Baltimore/Washington International Thurgood Marshall Airport (BWI) is adding a new airline to its arrivals board. Air Senegal touched down on Thursday morning, operating the first of its new twice-weekly flights from Dakar via New York JFK.

Air Senegal’s inaugural flights to BWI landed on Thursday. Photo: Baltimore Washington International Airport

Twice weekly Air Senegal flights into BWI

With its eye-catching tail, 9H-SZN, an Air Senegal Airbus A330-900neo, landed just at BWI before lunchtime on Thursday. “Nothing but blue sky today as we welcome our newest airline,” posted the BWI team online.

Senegal’s national carrier is already flying the A330neo twice a week to JFK. The 183 mile (295 kilometer) hop down to BWI is a tag flight. These flights hope to tap into the large West African diaspora residing in the Greater Washington/Baltimore region.

Pushing back from Dakar’s Blaise Diagne International Airport (DSS) at 01:30 on Thursdays and Sundays, the A330neo operating as HC407 takes about eight hours to cross the Atlantic. The plane lands at JFK at 0:600 on the same day. BWI-bound passengers will clear US customs at JFK.

After a two-and-a-half layover, the aircraft continues on BWI, landing there at 10:00. Thursday’s flight landed over one hour late but still received a very warm welcome.

“The addition of Air Senegal to the BWI Marshall family is a win for the region and a win for the traveling public,” Maryland Department of Transportation Secretary Greg Slater said in a statement.

Air Senegal takes on Delta Air Lines

After spending most of the day on the ground at BWI, the A330neo departs at 20:25 on Thursday and Sunday evening, operating as HC408. The plane heads back to JFK, touching down there at 21:55. After two hours on the ground, HC408 departs JFK at 23:55 and heads back to Dakar, landing at 12:25 the following day.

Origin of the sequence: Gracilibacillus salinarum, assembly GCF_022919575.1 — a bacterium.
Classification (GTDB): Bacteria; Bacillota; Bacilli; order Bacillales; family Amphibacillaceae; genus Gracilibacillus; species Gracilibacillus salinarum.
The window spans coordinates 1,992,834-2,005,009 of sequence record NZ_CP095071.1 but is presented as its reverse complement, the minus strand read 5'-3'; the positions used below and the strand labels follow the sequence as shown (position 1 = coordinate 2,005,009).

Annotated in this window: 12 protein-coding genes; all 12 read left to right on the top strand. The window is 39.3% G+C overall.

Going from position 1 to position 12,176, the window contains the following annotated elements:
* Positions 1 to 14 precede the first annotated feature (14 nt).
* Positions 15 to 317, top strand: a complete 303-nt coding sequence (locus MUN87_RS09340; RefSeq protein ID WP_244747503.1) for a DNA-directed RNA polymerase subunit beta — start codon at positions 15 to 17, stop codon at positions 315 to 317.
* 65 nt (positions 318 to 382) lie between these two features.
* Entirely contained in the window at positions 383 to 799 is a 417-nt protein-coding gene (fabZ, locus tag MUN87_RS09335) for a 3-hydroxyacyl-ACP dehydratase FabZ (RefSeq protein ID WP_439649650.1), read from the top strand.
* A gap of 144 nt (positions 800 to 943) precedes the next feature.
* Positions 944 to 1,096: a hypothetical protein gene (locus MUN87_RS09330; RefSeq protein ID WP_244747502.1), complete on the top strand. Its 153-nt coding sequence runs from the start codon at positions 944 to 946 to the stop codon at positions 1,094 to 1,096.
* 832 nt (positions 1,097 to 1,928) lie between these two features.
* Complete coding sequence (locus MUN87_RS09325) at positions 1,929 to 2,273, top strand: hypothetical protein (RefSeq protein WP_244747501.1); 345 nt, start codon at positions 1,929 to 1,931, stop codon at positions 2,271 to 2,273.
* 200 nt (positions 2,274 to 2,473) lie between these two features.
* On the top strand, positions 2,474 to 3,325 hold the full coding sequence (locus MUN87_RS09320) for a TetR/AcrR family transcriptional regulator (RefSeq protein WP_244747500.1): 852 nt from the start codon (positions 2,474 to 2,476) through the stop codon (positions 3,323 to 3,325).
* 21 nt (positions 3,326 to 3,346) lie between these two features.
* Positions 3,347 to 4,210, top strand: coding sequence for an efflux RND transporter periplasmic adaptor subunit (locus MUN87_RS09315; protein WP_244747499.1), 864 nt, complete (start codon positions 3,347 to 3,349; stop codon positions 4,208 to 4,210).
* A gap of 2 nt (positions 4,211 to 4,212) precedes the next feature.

“The airline hopes to facilitate the growth of inbound business, trade, and tourism from USA to Senegal,” Air Senegal says in a statement.

Air Senegal’s US flights use leased Hi Fly Malta aircraft. The A330neos feature 32 Stelia Aerospace Opal business class seats, 21 premium economy seats, and 237 economy class seats. The A330neos can also uplift up to 12 tons of cargo per flight, with Air Senegal is keen to build up its cargo business out of the United States.

Air Senegal will take on Delta Air Lines and their five times a week Boeing 737-300ER between JFK and Dakar. Over the upcoming winter, the two airlines will have the nonstop US-Senegal market to themselves.

Air Senegal will use leased hi Fly Malta A330neos on its US flights. Photo: Air Senegal

High hopes for Air Senegal’s BWI flights

Air Senegal’s BWI flights are a trial. The airline is only locked in to operate them until the end of March. But Air Senegal is confident the flights will work. Aside from the large West African catchment population, BWI is a hub for Southwest Airlines and offers easy access to Baltimore and DC.

“Air Senegal will offer easy access and efficient service to West Africa for many travelers throughout our National Capital region,” said BWI’s Executive Director, Ricky Smith.

There are plenty of connections out of BWI for travel throughout the US. At the other end, Dakar is also one of West Africa’s most important transit airports. The current schedule allows good two-way connectivity via Dakar to Abidjan (ABJ), Bamako (BKO), Conakry (CKY), Banjul (BJL), Ziguinchor (ZIG), Nouakchott (NKC), and Freetown (FNA).

In 2019, two-way passenger traffic between the US and Senegal totaled approximately 86,000. That number dropped last year owing to travel restrictions and a decline in demand for long-haul travel. Air Senegal will be keen to ride the rebound.

from Simple Flying

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